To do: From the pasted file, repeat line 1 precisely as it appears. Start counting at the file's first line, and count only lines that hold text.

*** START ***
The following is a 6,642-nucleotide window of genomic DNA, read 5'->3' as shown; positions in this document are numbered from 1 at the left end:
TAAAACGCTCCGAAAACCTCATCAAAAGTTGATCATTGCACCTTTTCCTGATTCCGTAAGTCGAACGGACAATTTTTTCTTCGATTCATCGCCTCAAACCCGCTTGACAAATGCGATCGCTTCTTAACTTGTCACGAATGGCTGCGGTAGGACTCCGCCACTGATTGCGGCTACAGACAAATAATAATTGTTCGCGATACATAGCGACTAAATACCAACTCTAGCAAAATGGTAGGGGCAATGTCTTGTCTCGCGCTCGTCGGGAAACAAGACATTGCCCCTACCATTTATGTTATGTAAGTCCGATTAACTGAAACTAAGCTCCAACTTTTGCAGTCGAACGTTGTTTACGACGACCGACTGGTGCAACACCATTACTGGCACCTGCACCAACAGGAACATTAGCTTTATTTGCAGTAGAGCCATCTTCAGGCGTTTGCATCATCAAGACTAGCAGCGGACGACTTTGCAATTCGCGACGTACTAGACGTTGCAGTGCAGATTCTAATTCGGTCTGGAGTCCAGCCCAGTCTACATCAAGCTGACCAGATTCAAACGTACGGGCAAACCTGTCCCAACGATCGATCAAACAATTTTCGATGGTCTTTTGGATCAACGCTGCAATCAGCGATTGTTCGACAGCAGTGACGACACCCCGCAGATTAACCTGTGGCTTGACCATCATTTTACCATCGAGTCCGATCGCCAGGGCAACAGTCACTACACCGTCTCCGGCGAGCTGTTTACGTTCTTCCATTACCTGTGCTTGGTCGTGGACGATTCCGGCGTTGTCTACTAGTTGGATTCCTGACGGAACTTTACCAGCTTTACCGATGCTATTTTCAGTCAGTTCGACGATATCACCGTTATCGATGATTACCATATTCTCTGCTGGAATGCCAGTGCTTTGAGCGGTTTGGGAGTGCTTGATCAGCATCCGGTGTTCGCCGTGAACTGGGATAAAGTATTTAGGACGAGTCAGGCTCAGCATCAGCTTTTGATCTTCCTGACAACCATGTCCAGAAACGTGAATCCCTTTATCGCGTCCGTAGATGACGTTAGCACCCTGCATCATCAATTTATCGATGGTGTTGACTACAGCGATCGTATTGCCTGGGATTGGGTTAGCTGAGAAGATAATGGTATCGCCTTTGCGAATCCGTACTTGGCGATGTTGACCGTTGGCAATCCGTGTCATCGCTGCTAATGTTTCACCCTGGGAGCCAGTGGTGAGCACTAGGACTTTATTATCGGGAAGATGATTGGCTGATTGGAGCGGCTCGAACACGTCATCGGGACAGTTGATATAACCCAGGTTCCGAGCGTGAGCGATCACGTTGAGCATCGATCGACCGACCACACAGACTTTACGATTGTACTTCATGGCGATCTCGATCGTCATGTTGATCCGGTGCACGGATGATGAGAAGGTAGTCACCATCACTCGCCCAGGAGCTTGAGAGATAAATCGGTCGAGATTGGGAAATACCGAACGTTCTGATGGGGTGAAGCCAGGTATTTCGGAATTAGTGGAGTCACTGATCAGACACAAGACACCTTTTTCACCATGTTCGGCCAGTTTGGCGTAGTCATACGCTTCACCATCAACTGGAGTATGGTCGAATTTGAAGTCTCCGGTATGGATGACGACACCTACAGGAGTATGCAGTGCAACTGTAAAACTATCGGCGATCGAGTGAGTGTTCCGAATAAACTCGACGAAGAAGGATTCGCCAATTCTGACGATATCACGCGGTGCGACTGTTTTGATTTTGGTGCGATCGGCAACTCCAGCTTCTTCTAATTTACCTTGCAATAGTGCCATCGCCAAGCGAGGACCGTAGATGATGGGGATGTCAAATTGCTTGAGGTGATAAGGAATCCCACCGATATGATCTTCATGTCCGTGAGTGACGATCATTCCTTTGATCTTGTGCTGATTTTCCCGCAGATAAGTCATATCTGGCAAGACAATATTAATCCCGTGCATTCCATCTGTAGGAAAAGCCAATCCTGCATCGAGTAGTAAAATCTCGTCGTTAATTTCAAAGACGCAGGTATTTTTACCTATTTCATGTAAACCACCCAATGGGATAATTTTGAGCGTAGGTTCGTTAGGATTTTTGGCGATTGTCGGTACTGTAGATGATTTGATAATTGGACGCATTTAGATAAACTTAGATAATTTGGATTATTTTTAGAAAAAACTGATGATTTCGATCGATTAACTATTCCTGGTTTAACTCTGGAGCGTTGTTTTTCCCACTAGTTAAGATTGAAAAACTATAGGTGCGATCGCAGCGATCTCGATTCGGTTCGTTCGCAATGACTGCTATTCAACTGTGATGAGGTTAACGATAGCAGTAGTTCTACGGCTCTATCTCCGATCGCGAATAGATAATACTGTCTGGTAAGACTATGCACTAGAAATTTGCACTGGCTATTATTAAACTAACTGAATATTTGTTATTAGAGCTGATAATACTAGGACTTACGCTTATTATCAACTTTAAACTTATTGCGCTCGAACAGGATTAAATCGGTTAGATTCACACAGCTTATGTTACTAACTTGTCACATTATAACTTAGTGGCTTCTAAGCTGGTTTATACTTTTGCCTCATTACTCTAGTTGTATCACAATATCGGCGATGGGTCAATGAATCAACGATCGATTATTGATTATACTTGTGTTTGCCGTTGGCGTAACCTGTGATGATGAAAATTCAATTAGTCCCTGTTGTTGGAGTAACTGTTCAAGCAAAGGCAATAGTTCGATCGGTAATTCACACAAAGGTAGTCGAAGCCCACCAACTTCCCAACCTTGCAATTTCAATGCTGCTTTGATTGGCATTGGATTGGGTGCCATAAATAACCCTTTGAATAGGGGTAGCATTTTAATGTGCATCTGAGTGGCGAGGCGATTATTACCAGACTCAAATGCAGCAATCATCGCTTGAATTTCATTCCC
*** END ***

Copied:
The following is a 6,642-nucleotide window of genomic DNA, read 5'->3' as shown; positions in this document are numbered from 1 at the left end: